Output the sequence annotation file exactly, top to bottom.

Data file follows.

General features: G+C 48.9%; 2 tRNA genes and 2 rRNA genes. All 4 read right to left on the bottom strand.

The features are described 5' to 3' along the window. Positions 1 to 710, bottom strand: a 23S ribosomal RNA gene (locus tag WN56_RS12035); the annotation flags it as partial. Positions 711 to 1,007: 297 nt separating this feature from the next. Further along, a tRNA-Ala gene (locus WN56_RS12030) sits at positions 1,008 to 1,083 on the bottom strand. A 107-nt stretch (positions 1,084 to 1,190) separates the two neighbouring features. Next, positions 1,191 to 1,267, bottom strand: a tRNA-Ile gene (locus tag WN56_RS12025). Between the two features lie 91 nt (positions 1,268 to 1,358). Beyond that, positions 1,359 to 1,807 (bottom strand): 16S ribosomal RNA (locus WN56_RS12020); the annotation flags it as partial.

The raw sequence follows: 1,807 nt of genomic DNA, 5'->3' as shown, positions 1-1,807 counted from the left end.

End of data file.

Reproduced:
General features: G+C 48.9%; 2 tRNA genes and 2 rRNA genes. All 4 read right to left on the bottom strand.

The features are described 5' to 3' along the window. Positions 1 to 710, bottom strand: a 23S ribosomal RNA gene (locus tag WN56_RS12035); the annotation flags it as partial. Positions 711 to 1,007: 297 nt separating this feature from the next. Further along, a tRNA-Ala gene (locus WN56_RS12030) sits at positions 1,008 to 1,083 on the bottom strand. A 107-nt stretch (positions 1,084 to 1,190) separates the two neighbouring features. Next, positions 1,191 to 1,267, bottom strand: a tRNA-Ile gene (locus tag WN56_RS12025). Between the two features lie 91 nt (positions 1,268 to 1,358). Beyond that, positions 1,359 to 1,807 (bottom strand): 16S ribosomal RNA (locus WN56_RS12020); the annotation flags it as partial.

The raw sequence follows: 1,807 nt of genomic DNA, 5'->3' as shown, positions 1-1,807 counted from the left end.